Assigning Blame

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Health Care, Social Issues

Following up yesterday’s post on the “causes” of the Virginia Tech massacre — I was disappointed to see that Arianna Huffington wrote this:

Reports that Cho had been taking antidepressants once again turn the spotlight on the uneasy question of what role these powerful medications might have played in yet another campus massacre.

It’s the same bloody-morning-after question I’ve been asking since 1998, when we learned 15-year old Oregon school shooter Kip Kinkel, who opened fire in his school cafeteria, had been on Prozac. Nearly ten years — and numerous school-shooters-on-prescription-meds — later, we’re still waiting for answers….

… Eli Lilly, the maker of Prozac, has vehemently denied numerous claims that the drug causes violent or suicidal reactions. But the company’s own documents admit that “nervousness, anxiety, insomnia, inner restlessness (akathisia), suicidal thoughts, self mutilation, manic behavior” are among the “usual adverse effects” of the medication. And a clinical trial found that Prozac caused mania in 6 percent of the children studied.

Can there be any doubt that Cho was exhibiting many of these adverse effects during his reign of terror in Blacksburg? His rambling, multi-media diatribe seems like a textbook example of manic behavior. The question is, was his manic behavior purely the result of a sick mind or was drug-induced psychosis part of the toxic psychological mix?

We don’t know. But we do know that one school shooter after another was on prescription drugs. Kip Kinkel was taking Prozac. Columbine killer Eric Harris was taking Luvox. Red Lake Indian Reservation shooter Jeff Weise was taking Prozac. James Wilson, who shot 2 elementary school kids in Greenwood, South Carolina, was taking anti-depressants. Conyers, Georgia school shooter T.J. Solomon was on ritalin. Is this just a coincidence?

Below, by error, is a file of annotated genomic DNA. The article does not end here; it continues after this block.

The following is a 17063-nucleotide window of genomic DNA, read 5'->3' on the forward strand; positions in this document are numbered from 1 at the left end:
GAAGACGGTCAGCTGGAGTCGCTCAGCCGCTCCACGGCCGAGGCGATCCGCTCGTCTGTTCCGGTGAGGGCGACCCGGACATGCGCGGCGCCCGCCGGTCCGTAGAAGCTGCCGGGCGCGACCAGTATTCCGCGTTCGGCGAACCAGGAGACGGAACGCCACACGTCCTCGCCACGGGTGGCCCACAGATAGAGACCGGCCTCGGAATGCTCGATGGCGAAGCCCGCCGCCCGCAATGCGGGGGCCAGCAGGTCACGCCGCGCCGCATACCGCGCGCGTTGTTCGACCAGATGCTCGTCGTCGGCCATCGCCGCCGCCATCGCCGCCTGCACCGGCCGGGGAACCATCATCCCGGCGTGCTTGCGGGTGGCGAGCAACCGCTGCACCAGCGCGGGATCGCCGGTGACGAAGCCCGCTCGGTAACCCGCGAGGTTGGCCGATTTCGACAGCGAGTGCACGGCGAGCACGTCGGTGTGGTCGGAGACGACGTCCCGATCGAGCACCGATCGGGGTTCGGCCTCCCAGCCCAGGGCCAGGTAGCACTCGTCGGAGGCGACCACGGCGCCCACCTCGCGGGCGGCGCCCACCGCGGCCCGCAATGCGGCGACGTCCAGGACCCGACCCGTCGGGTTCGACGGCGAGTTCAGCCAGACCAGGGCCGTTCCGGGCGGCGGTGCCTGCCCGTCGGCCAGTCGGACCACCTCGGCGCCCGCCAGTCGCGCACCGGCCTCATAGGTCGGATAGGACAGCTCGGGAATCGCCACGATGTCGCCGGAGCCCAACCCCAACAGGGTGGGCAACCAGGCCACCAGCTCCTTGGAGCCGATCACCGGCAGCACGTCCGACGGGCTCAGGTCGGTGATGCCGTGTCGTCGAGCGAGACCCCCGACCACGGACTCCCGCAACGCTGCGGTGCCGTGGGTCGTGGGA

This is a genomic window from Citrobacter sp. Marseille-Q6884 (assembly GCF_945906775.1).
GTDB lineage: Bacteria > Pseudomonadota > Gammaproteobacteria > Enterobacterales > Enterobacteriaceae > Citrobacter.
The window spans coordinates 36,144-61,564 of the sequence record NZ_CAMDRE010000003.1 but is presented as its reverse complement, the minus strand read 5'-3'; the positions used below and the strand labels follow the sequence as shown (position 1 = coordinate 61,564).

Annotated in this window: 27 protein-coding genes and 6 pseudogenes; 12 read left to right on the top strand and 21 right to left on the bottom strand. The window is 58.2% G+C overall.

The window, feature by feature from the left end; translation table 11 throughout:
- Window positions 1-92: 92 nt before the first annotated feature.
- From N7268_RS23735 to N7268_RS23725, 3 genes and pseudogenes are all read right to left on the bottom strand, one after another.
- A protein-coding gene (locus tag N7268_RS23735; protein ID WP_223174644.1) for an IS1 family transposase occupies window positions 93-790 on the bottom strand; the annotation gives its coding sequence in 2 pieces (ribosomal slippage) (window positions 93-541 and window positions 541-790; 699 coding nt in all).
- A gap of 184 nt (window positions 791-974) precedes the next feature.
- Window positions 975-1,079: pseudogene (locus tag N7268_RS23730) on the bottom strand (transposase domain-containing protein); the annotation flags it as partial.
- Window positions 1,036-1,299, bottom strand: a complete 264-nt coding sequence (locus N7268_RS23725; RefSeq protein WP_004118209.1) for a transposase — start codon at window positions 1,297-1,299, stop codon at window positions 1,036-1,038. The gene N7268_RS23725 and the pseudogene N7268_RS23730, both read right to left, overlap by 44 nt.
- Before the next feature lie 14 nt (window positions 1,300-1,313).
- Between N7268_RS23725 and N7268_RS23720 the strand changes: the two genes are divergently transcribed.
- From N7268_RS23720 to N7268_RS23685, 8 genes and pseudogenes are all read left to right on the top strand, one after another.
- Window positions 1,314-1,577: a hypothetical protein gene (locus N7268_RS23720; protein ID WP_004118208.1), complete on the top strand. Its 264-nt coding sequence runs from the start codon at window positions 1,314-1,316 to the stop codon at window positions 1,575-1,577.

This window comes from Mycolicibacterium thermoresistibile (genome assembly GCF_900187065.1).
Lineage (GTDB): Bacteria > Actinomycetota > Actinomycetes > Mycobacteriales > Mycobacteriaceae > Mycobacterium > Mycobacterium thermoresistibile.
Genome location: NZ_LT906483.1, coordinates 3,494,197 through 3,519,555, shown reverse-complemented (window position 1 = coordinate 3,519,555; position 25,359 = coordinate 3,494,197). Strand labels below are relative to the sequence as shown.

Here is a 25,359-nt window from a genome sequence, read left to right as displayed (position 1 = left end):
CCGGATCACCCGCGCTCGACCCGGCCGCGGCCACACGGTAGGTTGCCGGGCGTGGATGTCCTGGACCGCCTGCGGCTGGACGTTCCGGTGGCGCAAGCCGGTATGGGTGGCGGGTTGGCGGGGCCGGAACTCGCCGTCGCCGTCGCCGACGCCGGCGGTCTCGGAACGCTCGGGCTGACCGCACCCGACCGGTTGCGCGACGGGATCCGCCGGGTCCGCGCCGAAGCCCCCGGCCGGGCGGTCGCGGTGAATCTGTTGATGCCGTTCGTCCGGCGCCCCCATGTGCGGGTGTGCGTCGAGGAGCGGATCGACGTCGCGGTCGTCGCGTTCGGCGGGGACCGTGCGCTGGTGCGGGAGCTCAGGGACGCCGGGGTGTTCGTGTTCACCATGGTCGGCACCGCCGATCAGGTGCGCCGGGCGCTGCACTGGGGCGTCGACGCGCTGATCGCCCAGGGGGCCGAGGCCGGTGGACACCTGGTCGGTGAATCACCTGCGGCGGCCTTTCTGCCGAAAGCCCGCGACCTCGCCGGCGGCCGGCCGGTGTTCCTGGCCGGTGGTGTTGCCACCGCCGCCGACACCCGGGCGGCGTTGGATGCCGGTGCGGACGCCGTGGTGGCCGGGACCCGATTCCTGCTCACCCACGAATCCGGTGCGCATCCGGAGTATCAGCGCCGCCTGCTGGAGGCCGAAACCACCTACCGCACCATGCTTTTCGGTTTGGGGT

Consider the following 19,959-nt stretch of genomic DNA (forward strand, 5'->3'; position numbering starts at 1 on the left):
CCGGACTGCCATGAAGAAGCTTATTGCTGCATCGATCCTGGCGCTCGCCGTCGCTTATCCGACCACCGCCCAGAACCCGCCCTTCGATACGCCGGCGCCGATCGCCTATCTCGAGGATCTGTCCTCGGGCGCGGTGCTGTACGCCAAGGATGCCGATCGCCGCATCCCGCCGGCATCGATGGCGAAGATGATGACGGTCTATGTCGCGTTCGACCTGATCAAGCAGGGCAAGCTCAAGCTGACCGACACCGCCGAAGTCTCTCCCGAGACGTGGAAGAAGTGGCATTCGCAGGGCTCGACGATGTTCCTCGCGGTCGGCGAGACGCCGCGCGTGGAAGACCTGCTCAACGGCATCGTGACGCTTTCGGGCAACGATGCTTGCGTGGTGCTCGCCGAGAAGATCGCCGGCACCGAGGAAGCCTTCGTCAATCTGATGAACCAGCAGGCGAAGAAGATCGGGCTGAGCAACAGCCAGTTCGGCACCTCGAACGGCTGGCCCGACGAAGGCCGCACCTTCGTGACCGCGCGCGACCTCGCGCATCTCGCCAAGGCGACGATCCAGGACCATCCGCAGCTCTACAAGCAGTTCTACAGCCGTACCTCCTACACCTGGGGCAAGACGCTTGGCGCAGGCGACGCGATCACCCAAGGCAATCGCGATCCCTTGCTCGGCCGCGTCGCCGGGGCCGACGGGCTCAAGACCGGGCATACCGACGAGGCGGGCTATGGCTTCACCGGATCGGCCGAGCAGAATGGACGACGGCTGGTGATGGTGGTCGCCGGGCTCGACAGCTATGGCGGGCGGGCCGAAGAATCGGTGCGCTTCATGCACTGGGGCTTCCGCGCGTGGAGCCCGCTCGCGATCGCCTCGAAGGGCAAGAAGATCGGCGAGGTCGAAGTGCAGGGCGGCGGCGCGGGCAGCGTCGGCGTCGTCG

A “coincidence” that people with behavioral problems are prescribed drugs? Huffington seems to think that these were perfectly well-adjusted children until some pharmaceutical salesman got hold of them. I doubt that’s the case. It’s more likely that these kids were given drugs after they developed some behavioral pathologies, in hopes that the drugs would help. Apparently, they didn’t. It is unfortunately the case that Prozac doesn’t do squat for, say, attachment disorder or other personality disorders, which might well have been behind all of the atrocities Arianna cites. It is also unfortunately the case that the only treatment for some problems is long and intensive (and expensive) work with a therapist. It’s easier to hand out pills

We can only speculate what was going on with Seung-Hui Cho, but schizophrenia certainly would account for all of his actions and behaviors. It’s typical for schizophrenics to be perfectly bright and normal children until they hit late adolescence or early adulthood — college years, in other words — when the symptoms begin to manifest. In rare cases symptoms are not apparent until the late 20s or early 30s. John Nash (the subject of “A Beautiful Mind“) fell apart during his graduate school years. The “Unibomber,” Ted Kaczynski, also began to struggle with his symptoms while in graduate school. At the moment it’s thought that schizophrenia is caused by a combination of genetic and environmental causes; it appears some people are born with some brain miswiring that makes them susceptible to developing the disease.

Instead of incessantly looking for scapegoats like Prozac, what we need is a massive overhaul in the way our nation, society, and health system deals with psychiatric disease.

I agree with Joan Walsh that we humans tend to look for patterns or causes in order to reassure ourselves that episodes like the Virginia Tech massacre are not completely random. Well, in a sense, it wasn’t completely random; it happened because a young man with a serious psychiatric disorder wasn’t getting proper treatment and supervision. It just didn’t happen because of cultural rot or video games or even Bill Clinton. Walsh also wrote,